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Weight loss is very commonly spoken about when it comes to OA. Today we have a post exploring some studies about how weight loss is related to knee OA.

Today's post is written by Dr Sarah Meneses, a researcher and physiotherapist based at the Institute of Bone and Joint Research. Dr Meneses completed her PhD on laser therapy and stretching exercises at the University of Sao Paulo and takes a strong interest in conservative management of osteoarthritis.


It is well known that being overweight or obese can lead to health issues over the time. The joints that carry this extra load suffer and it is common to see a high prevalence of osteoarthritis (OA) within overweight and obese people.


A recent study showed that losing either 5 kg or 5% of body weight has preventive effects on both the structural and clinical signs of knee OA in middle-aged, overweight and obese women without OA.

The authors stated that is necessary to design strategies that are implementable in primary care and effective in reducing body weight of overweight and obese subjects at high-risk of developing knee OA. However, it is important to note that this was an observational study (where researcher are unable to control as much), and we cannot assume a causal relationship (where one variable results in a particular outcome), as there may have been other factors that influenced the results.

Another recent study showed the effect of bariatric surgery (to reduce the size of the stomach) prior to total knee replacement as a cost-effective option for improving outcomes in morbidly obese patients with end-stage knee osteoarthritis.

The authors advised that ideally, a team approach should be used to treat severely obese patients with knee arthritis in which various health care professionals are in place to help a patient lose weight, improve his or her health, and optimize nutrition before joint replacement to maximize its benefits. The outcomes of this study may assist physicians when counseling patients and developing an individualized treatment plan that includes optimization of overall health, nutrition and weight prior to knee replacement.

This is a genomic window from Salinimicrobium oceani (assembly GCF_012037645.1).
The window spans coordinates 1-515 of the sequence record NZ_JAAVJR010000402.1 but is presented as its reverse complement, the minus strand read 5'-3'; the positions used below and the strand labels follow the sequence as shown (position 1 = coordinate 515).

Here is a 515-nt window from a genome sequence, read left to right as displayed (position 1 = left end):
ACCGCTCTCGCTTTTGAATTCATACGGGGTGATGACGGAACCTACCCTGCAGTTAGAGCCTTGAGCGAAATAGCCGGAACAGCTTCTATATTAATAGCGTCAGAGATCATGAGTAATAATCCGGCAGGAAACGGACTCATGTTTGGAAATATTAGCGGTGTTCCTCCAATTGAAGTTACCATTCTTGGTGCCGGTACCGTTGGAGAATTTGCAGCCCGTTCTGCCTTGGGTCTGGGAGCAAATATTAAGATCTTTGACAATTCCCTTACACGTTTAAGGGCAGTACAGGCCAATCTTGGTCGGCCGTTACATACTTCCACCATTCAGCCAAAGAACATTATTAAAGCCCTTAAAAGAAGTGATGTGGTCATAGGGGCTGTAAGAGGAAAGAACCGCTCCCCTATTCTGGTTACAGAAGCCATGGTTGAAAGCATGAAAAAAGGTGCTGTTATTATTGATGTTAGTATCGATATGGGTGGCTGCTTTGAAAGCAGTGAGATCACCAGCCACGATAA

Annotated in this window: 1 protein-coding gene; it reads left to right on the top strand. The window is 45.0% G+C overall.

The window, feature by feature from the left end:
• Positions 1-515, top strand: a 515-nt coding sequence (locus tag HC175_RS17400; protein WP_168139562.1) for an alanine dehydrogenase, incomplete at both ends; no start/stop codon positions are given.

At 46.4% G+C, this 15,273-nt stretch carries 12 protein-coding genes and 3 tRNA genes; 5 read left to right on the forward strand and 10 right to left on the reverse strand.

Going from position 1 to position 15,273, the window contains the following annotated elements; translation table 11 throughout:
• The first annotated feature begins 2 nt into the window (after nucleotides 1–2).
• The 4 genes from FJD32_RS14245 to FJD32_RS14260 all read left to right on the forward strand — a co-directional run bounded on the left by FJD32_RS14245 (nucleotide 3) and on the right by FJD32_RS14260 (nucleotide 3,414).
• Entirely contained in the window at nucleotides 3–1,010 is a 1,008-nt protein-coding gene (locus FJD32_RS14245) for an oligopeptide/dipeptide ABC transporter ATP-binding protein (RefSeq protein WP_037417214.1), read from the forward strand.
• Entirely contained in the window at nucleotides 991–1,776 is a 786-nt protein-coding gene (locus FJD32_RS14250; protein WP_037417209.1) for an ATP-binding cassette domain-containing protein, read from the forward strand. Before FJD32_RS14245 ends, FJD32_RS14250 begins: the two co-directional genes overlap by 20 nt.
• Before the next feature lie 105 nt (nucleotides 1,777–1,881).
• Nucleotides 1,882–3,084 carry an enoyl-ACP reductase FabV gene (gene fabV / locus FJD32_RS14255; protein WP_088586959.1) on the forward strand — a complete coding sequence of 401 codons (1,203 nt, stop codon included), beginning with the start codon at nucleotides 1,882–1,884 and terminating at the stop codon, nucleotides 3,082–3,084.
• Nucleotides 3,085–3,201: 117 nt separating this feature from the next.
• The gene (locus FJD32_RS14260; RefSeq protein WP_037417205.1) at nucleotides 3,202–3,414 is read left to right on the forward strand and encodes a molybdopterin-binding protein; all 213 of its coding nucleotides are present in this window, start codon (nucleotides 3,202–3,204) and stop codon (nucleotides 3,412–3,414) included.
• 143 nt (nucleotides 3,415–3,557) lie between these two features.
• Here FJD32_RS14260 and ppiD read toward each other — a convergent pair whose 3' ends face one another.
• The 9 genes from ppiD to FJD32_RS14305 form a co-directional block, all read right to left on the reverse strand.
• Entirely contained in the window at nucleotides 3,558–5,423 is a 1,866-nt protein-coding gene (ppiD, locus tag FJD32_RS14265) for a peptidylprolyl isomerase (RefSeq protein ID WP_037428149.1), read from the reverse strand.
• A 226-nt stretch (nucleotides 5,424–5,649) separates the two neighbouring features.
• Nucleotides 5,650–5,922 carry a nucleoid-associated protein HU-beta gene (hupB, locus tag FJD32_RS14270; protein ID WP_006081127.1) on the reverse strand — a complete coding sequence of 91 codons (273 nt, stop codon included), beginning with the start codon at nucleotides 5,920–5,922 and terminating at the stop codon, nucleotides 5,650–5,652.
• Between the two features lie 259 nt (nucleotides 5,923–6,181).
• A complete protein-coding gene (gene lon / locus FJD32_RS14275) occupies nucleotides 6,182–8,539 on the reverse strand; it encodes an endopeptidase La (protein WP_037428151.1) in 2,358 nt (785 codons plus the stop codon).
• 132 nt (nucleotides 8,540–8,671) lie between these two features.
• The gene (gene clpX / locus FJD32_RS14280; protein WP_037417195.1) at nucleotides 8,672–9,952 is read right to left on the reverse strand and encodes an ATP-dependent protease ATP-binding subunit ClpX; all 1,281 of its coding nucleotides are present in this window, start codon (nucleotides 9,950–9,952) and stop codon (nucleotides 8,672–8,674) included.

These two studies had different subtypes of overweight or obese participants. In the first were included people without OA and in the other were included people in the end-stage of the disease. However, both studies showed a positive effect of weight reduction in the prevention or management of OA. So, keep track of your weight! Speak with your GP and find a real weight loss target for yourself. A weight reduction of 5% already promotes benefits to your health!

Runhaar J, de Vos BC, van Middelkoop M, Vroegindeweij D, Oei EH, Bierma-Zeinstra SM. Moderate weight loss prevents incident knee osteoarthritis in overweight and obese female. Arthritis Care Res (Hoboken). 2016 Feb 11. doi: 10.1002/acr.22854. [Epub ahead of print]

McLawhorn AS, Southren D, Wang YC, Marx RG, Dodwell ER. Cost-Effectiveness of Bariatric Surgery Prior to Total Knee Arthroplasty in the Morbidly Obese: A Computer Model-Based Evaluation. J Bone Joint Surg Am. 2016 Jan 20;98(2):e6. doi: 10.2106/JBJS.N.00416.

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